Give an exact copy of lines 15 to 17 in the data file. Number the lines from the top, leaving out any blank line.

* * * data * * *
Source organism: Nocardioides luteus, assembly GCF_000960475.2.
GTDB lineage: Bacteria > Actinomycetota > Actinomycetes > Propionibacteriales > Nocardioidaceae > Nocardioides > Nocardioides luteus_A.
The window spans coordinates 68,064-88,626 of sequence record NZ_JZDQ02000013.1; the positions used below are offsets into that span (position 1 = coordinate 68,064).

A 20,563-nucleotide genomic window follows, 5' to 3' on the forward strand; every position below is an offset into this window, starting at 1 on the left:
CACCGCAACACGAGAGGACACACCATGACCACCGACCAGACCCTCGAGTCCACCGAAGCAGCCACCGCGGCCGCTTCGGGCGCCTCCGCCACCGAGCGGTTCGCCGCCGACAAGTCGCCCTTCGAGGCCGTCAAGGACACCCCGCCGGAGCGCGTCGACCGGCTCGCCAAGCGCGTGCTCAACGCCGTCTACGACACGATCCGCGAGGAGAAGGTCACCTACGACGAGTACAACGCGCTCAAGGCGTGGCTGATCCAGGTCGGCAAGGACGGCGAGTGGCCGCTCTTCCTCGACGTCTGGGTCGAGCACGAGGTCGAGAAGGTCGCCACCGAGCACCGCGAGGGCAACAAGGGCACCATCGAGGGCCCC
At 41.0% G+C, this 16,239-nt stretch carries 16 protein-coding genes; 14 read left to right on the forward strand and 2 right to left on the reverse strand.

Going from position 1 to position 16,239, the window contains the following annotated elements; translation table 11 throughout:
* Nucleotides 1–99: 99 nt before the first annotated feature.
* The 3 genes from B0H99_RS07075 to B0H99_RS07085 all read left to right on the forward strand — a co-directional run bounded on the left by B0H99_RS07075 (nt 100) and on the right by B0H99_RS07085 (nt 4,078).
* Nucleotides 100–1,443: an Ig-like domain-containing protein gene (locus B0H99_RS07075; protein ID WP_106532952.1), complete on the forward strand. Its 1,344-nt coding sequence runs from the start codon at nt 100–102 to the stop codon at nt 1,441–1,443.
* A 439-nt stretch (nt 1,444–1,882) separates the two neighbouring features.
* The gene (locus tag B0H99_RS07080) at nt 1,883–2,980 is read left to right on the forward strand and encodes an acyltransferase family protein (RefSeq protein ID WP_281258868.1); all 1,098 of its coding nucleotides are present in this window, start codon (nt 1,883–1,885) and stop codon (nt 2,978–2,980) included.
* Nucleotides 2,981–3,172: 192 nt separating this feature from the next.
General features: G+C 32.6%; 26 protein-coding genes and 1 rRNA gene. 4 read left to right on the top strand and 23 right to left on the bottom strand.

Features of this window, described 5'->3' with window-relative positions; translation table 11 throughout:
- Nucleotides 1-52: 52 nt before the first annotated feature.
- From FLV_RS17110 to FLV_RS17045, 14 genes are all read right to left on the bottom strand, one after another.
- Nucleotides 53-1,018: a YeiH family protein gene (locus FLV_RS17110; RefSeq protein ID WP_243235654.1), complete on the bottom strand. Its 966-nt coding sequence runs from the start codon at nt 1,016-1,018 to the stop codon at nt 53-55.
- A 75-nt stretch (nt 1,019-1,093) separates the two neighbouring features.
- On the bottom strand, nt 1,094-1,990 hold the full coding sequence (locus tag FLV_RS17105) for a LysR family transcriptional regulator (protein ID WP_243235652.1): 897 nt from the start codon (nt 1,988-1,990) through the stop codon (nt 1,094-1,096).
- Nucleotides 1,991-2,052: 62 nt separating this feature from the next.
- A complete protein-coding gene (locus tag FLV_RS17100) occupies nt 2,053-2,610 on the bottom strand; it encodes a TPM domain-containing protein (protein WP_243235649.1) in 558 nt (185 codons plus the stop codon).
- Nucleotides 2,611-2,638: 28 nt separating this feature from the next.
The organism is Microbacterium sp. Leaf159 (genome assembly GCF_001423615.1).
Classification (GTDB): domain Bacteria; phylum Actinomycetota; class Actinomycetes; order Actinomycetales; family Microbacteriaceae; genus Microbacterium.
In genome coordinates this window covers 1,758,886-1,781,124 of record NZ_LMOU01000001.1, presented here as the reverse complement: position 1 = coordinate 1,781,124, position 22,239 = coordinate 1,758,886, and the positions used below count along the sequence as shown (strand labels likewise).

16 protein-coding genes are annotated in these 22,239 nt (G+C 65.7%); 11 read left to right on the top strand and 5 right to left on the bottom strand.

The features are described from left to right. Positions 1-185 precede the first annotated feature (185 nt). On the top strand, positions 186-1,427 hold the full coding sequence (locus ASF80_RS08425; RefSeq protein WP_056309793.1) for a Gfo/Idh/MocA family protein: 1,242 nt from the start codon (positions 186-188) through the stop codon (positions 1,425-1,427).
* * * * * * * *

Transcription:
Features of this window, described 5'->3' with window-relative positions; translation table 11 throughout:
- Nucleotides 1-52: 52 nt before the first annotated feature.
- From FLV_RS17110 to FLV_RS17045, 14 genes are all read right to left on the bottom strand, one after another.